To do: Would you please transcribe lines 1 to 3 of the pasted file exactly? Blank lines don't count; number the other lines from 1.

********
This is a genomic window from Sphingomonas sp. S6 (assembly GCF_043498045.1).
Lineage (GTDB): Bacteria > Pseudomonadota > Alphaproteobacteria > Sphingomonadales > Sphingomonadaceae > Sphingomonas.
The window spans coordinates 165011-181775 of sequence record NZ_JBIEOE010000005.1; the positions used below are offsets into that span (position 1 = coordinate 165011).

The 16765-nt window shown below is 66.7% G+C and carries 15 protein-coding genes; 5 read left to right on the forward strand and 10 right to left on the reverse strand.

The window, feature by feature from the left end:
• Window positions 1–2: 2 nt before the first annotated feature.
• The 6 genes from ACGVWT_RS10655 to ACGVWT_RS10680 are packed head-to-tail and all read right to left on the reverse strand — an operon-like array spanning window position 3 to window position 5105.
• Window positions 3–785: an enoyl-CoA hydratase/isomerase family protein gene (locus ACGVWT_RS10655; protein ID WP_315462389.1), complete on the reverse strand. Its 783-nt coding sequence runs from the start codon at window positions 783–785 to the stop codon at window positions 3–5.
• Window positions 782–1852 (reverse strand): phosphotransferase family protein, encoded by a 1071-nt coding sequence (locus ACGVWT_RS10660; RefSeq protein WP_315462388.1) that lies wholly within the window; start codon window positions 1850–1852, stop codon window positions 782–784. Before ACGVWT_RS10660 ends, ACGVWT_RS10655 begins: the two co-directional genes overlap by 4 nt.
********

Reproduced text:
This is a genomic window from Sphingomonas sp. S6 (assembly GCF_043498045.1).
Lineage (GTDB): Bacteria > Pseudomonadota > Alphaproteobacteria > Sphingomonadales > Sphingomonadaceae > Sphingomonas.
The window spans coordinates 165011-181775 of sequence record NZ_JBIEOE010000005.1; the positions used below are offsets into that span (position 1 = coordinate 165011).